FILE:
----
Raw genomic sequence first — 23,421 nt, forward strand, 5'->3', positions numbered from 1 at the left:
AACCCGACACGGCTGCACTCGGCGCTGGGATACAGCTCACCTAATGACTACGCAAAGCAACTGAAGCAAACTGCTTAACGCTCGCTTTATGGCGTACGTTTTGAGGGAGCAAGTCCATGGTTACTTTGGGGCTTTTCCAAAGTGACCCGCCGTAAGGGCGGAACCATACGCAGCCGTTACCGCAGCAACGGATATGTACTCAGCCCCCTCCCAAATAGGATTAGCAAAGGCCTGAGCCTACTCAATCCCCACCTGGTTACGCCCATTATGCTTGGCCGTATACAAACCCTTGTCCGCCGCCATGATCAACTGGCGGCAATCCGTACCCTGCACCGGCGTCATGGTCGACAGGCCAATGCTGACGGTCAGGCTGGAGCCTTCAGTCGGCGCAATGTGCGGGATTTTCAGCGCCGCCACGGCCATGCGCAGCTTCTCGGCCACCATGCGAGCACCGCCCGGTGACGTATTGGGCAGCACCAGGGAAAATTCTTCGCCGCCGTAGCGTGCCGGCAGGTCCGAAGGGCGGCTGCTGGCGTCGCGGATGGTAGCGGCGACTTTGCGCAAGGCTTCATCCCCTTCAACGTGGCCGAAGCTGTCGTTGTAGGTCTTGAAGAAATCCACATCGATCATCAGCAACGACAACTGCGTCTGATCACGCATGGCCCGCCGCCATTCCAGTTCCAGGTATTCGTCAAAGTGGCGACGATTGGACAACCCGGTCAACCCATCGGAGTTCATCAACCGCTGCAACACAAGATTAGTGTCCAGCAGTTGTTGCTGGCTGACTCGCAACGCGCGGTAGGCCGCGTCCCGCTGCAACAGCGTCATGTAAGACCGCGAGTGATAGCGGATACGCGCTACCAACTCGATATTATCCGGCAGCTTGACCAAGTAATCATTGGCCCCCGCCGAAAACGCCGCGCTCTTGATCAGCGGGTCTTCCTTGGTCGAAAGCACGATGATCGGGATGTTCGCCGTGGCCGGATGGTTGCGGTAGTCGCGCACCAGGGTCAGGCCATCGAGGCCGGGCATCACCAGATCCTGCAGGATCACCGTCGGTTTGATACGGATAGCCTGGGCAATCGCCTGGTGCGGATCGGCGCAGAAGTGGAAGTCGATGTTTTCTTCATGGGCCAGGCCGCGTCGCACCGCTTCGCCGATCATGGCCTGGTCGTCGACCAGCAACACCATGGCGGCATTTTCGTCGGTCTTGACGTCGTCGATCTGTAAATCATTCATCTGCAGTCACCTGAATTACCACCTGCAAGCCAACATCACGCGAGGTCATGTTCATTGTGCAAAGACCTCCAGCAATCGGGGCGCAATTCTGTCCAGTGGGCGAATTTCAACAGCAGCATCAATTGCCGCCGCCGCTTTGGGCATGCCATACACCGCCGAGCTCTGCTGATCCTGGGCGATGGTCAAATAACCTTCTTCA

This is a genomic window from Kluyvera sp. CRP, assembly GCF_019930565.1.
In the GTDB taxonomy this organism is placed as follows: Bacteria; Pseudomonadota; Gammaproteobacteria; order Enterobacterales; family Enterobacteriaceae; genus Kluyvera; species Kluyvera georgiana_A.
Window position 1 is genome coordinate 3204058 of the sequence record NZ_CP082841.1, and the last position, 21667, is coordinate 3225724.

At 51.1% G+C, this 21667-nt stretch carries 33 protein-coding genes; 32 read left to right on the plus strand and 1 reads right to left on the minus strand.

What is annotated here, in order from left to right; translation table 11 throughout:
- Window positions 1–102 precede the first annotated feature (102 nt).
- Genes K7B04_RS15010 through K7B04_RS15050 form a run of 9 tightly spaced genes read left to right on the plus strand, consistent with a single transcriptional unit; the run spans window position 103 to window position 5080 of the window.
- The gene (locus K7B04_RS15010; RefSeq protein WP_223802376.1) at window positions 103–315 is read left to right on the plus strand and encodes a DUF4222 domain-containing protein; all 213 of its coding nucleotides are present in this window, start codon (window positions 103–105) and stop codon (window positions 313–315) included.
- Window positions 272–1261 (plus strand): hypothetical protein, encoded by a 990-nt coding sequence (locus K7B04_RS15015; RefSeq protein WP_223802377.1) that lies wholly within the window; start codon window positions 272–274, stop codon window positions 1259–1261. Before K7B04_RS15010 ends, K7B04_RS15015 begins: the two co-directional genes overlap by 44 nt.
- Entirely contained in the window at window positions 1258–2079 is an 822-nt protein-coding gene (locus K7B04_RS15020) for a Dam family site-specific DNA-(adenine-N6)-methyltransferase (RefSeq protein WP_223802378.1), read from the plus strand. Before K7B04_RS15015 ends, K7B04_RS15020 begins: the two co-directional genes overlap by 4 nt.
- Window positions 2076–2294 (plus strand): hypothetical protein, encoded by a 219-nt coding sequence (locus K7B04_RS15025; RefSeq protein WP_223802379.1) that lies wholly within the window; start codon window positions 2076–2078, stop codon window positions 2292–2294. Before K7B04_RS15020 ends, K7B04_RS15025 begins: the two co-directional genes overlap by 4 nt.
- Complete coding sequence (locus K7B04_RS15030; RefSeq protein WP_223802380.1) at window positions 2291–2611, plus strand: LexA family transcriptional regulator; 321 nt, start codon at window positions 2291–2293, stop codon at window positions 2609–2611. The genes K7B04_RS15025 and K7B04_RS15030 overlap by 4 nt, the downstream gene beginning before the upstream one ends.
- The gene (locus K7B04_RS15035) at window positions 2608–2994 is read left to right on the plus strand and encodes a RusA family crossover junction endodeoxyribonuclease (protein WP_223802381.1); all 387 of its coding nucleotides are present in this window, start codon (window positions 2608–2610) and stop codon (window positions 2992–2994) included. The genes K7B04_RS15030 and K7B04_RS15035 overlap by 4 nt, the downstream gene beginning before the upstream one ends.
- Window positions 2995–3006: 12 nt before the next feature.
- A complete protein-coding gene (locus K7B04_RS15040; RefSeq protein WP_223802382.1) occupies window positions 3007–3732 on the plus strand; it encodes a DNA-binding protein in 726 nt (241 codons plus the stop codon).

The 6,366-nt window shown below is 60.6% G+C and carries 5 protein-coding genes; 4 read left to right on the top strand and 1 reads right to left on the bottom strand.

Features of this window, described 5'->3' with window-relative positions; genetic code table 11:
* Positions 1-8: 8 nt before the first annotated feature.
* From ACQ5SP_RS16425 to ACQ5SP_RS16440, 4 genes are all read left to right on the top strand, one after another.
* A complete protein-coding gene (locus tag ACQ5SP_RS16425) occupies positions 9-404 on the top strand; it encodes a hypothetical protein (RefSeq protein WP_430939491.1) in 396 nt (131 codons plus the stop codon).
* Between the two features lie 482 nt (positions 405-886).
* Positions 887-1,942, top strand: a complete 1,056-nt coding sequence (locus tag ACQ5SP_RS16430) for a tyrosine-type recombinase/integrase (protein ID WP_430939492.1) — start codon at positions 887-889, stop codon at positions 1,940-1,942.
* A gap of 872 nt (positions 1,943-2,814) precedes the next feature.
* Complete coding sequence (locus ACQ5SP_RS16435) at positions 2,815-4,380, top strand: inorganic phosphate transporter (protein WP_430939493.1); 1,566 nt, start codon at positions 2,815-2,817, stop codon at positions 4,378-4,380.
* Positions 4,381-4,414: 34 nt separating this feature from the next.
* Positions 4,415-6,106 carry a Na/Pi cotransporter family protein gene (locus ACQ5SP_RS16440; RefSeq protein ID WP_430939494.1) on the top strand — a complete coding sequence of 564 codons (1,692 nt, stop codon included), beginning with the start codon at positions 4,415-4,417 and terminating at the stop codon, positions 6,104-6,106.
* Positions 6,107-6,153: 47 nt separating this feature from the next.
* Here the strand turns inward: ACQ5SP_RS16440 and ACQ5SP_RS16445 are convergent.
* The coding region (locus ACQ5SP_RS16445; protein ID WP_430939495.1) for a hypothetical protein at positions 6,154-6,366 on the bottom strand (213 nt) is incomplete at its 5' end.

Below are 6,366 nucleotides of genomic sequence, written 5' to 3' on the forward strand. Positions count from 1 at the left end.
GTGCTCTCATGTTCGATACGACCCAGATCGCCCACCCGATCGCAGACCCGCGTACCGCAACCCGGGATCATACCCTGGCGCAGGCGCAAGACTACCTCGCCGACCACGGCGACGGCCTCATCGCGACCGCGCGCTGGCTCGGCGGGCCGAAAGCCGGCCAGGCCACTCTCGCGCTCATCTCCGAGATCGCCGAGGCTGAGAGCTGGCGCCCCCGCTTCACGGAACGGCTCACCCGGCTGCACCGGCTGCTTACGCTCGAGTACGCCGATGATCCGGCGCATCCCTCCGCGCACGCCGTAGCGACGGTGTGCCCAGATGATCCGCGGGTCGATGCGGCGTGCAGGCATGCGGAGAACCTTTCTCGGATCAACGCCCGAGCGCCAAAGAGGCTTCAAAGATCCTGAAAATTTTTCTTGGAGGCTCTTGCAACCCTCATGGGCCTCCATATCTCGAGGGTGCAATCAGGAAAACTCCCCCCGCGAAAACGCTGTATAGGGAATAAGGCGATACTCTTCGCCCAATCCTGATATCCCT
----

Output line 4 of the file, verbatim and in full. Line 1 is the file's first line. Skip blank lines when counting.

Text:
In the GTDB taxonomy this organism is placed as follows: Bacteria; Pseudomonadota; Gammaproteobacteria; order Enterobacterales; family Enterobacteriaceae; genus Kluyvera; species Kluyvera georgiana_A.